After he retired in 2003, Moore immersed himself in the past. He pored over records of land grants to Stephen F. Austin, the “Father of Texas,” who in 1824 brought 300 families from the United States to settle what would become Sugar Land. A number of these settlers owed their fortunes to convict leasing, a system whose abuses Douglas Blackmon documented in his Pulitzer Prize-winning book, Slavery by Another Name (2008). As Blackmon wrote, although the Thirteenth Amendment to the US Constitution, ratified in 1865, ended slavery and involuntary servitude for blacks, it included an exception for those convicted of a crime. The Texas legislature, like the rest of the postbellum South, exploited this loophole, passing laws subjecting African Americans to criminal prosecutions for offenses ranging from vagrancy to possession of weapons to failure to carry proof of employment. Southern businessmen leased these prisoners from the state to work mines, construct railroads, and toil on plantations.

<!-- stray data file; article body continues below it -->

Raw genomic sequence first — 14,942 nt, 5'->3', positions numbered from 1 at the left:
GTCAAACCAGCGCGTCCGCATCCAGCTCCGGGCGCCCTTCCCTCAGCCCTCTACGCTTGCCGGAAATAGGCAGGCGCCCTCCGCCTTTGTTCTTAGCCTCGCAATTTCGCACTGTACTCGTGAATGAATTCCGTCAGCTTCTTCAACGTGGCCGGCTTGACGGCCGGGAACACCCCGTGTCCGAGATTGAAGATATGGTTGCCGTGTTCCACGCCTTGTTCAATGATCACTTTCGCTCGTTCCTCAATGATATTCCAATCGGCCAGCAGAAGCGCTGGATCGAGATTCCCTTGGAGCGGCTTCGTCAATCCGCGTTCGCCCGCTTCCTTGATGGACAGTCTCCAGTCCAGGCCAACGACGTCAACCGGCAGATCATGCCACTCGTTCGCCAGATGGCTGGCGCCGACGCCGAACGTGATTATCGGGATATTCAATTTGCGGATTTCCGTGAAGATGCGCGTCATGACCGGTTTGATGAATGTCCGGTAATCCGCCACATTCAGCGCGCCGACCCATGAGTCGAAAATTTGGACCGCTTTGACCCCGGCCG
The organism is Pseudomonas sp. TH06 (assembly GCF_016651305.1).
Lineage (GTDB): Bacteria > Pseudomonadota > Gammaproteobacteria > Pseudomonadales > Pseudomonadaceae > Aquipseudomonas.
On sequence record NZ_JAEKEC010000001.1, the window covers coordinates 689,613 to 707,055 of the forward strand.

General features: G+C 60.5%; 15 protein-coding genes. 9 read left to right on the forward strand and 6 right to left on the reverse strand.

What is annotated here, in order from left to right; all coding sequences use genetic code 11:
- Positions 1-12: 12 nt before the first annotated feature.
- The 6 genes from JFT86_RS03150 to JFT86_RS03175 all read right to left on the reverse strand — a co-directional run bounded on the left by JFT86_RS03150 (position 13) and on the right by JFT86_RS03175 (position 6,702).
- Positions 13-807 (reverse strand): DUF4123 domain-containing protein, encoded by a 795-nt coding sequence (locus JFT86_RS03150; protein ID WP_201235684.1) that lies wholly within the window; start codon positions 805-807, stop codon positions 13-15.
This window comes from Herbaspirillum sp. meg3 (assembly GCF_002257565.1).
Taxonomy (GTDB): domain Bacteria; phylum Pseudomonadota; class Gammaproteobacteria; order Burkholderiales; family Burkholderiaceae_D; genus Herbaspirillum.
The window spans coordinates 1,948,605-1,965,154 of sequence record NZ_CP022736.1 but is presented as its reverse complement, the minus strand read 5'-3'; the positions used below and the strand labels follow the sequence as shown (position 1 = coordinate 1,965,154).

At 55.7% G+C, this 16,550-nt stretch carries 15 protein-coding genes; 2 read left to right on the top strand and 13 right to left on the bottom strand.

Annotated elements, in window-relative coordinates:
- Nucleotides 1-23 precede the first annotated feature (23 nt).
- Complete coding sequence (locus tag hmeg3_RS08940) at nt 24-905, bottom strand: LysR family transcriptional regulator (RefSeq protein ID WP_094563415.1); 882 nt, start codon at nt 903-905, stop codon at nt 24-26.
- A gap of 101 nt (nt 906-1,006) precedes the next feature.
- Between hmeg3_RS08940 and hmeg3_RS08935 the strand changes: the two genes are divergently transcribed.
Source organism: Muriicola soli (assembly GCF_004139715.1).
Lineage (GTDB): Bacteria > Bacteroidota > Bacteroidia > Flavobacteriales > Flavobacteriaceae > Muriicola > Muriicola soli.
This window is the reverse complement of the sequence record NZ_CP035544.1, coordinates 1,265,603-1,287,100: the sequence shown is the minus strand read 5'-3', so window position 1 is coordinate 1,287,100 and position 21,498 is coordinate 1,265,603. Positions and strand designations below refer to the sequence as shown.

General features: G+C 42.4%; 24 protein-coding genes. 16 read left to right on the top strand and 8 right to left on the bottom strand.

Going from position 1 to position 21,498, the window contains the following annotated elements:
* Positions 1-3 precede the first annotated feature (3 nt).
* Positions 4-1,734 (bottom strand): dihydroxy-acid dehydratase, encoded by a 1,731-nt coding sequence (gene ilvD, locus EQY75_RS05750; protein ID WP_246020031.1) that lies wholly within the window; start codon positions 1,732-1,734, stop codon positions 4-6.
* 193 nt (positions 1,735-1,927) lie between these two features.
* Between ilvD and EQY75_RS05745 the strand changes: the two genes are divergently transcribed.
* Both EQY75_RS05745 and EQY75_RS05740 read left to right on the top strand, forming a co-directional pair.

“The Texas sugar plantations were profitable because they depended on slave labor,” The New York Times’s columnist Brent Staples wrote last fall. “Abolition crushed the industry, but the convict leasing system resurrected it in a form that can legitimately be seen as more pernicious than slavery: slave masters had at least a nominal interest in keeping alive people whom they owned and in whom they held an economic stake.”